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Thursday, June 9, 2016

Eat Your Lawn

My goal is to have an edible landscape. This means that a majority of plants have some sort of culinary purpose for me or for the beneficial wildlife I am trying to attract.

When you think of food production in terms of a landscape, it really opens your eyes to appreciate all qualities of the plants we grow to consume. You don’t need coleus or begonias when you can have an even more beautiful bed of Bright Lights Swiss Chard. Asparagus fern, why not just plain asparagus? Need something tall in the background? Grow corn. There are several varieties that have burgundy coloring in their leaves, stems, and silk that is just lovely. Forget about morning glories and plant Scarlet Runner Beans instead. They have the sweetest red flowers and the beans are delicious. Another favorite landscape plant of mine is Globe Artichoke. The plants grow into huge specimens with silver foliage. They are very dramatic and can yield a dozen or more tasty appetizers. I also love Fennel. The airy fronds dance in the wind and are a favorite snack for butterfly caterpillars.
I also expand my definition of an edible landscape to include wildlife I want to attract. I need birds in the yard to keep the bugs down, so I grow plants that will attract them. Amaranth (weed them into your salad), Echinacea, Cosmos, Barbados Cherry, Rose varieties that produce hips, Pigeon Berry, Lantana, and Chili Pequin all provide color and treats. Birds like low cover to hide in while they are scoping out the groceries, so I've included Bamboo Muhly and berry producing shrubbery like Agarita and Yaupon.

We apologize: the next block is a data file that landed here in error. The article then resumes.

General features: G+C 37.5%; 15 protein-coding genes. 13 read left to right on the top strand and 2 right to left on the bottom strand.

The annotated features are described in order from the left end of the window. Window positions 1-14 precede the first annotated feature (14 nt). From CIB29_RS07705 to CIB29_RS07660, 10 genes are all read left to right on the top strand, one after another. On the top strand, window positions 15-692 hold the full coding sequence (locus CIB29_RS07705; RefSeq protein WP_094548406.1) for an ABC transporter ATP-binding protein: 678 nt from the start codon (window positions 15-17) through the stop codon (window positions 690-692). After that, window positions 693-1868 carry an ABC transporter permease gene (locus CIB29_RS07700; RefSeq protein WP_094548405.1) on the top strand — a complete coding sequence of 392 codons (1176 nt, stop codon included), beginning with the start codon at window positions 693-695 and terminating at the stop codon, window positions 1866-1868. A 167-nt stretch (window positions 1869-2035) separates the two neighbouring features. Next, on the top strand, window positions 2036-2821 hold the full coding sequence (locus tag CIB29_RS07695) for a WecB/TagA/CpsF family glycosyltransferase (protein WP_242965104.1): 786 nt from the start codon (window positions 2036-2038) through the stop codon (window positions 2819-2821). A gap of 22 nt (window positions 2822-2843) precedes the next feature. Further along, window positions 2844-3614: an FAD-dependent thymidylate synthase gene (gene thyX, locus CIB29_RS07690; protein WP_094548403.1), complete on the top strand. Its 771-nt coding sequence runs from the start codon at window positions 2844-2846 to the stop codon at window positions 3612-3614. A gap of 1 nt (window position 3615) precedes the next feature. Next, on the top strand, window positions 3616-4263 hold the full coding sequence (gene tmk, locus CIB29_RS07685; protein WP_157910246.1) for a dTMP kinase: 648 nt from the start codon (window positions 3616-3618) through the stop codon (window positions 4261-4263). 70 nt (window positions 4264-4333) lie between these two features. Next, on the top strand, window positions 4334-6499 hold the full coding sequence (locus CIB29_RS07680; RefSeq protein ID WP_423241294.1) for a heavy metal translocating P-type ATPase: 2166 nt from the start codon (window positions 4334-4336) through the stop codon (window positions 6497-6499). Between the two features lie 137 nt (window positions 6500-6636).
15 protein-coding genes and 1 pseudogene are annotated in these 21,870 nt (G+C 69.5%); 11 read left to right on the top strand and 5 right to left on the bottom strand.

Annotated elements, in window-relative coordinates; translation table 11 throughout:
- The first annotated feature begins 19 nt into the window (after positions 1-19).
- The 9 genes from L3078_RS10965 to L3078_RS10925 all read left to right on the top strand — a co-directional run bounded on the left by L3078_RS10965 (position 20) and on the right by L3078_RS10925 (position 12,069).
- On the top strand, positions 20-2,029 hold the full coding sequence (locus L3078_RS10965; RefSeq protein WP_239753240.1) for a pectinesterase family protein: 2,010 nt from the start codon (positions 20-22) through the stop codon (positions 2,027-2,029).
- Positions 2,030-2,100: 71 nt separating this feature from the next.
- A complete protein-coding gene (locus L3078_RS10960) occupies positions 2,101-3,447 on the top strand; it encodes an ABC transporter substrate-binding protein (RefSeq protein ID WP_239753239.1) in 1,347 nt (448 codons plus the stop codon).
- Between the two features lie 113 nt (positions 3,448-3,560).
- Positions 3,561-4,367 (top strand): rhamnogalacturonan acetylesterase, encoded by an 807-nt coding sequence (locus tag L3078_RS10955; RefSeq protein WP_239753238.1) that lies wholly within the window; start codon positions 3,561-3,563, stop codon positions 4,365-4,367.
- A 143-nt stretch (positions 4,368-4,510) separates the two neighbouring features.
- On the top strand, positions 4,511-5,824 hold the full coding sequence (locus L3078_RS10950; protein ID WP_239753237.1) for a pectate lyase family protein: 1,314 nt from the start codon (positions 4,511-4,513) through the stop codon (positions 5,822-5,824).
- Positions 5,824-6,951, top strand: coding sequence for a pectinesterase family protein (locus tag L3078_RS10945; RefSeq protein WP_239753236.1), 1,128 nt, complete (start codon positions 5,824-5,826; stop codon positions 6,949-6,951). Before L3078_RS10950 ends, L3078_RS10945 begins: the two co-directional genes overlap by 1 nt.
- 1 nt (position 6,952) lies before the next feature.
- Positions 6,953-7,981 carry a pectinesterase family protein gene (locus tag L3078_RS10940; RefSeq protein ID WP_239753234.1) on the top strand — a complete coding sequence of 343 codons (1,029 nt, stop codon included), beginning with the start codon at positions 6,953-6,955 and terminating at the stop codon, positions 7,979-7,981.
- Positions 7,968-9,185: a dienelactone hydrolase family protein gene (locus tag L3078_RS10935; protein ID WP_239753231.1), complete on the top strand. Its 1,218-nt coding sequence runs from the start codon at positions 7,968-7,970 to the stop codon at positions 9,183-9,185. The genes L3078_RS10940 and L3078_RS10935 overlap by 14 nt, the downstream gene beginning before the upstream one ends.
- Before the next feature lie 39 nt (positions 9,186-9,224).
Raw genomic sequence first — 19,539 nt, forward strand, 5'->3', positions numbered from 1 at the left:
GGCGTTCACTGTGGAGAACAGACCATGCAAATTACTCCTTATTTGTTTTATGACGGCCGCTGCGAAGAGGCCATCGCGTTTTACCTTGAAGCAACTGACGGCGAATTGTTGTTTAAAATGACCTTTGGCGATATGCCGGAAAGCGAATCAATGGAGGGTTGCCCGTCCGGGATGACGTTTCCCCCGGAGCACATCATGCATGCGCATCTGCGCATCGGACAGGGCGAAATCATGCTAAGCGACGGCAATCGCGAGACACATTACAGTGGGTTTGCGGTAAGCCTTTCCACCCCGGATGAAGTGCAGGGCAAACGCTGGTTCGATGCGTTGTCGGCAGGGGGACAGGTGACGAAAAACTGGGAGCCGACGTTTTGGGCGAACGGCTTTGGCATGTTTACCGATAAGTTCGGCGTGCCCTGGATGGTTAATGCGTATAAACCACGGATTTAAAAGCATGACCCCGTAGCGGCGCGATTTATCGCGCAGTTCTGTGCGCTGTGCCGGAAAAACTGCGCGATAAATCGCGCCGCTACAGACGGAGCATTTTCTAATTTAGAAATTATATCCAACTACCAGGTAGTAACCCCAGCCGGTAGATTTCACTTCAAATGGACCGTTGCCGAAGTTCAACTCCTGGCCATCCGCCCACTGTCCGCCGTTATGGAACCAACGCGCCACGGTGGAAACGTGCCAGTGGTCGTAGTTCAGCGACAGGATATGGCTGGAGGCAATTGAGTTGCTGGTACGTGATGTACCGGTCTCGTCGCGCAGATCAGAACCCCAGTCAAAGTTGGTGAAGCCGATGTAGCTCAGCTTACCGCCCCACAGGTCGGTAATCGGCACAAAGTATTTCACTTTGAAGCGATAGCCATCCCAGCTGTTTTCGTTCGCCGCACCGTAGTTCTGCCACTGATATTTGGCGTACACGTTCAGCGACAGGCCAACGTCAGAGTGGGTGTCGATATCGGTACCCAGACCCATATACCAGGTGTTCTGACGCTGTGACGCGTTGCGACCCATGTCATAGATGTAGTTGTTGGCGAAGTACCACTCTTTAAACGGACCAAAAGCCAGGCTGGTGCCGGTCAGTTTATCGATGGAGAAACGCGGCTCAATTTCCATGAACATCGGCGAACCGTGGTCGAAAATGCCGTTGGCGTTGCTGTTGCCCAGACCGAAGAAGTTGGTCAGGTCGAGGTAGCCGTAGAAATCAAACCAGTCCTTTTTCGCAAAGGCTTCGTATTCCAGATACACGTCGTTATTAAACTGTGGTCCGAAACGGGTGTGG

And what about that grassy lawn? Get rid of it. It is a total waste of water and human resources. Replace the blades with Thyme, Marjoram, Winter Savory, Peppermint or Oregano (or a blend of all of them.) They form a thick, green carpet that you can walk on. Heck, you can even mow them if you want (talk about a head rush though!) They stay low and don’t take nearly as much water to keep green. They also bloom and will attract bees and other pollinators to the garden.  If you want more "real" grass, try a native Texas Sedge (Carex texensis), which is what I put in.

It takes courage to do this however, because your yard will not look like everyone else’s. Peer pressure can be hard to overcome and you can bet you’re efforts will generate plenty of comments. However, I’ve always found that including your neighbors in your plans and sharing the fruits of your labor go a long way to smooth the path. They’ll start to think you are a genius as you sit in your lawn chair amongst the fragrant herb lawn, sipping an ice tea watching them slog it out with the lawn mower. Wave to them and ask them to sit with you for a spell. You might just be able to find a second career as a landscape consultant.

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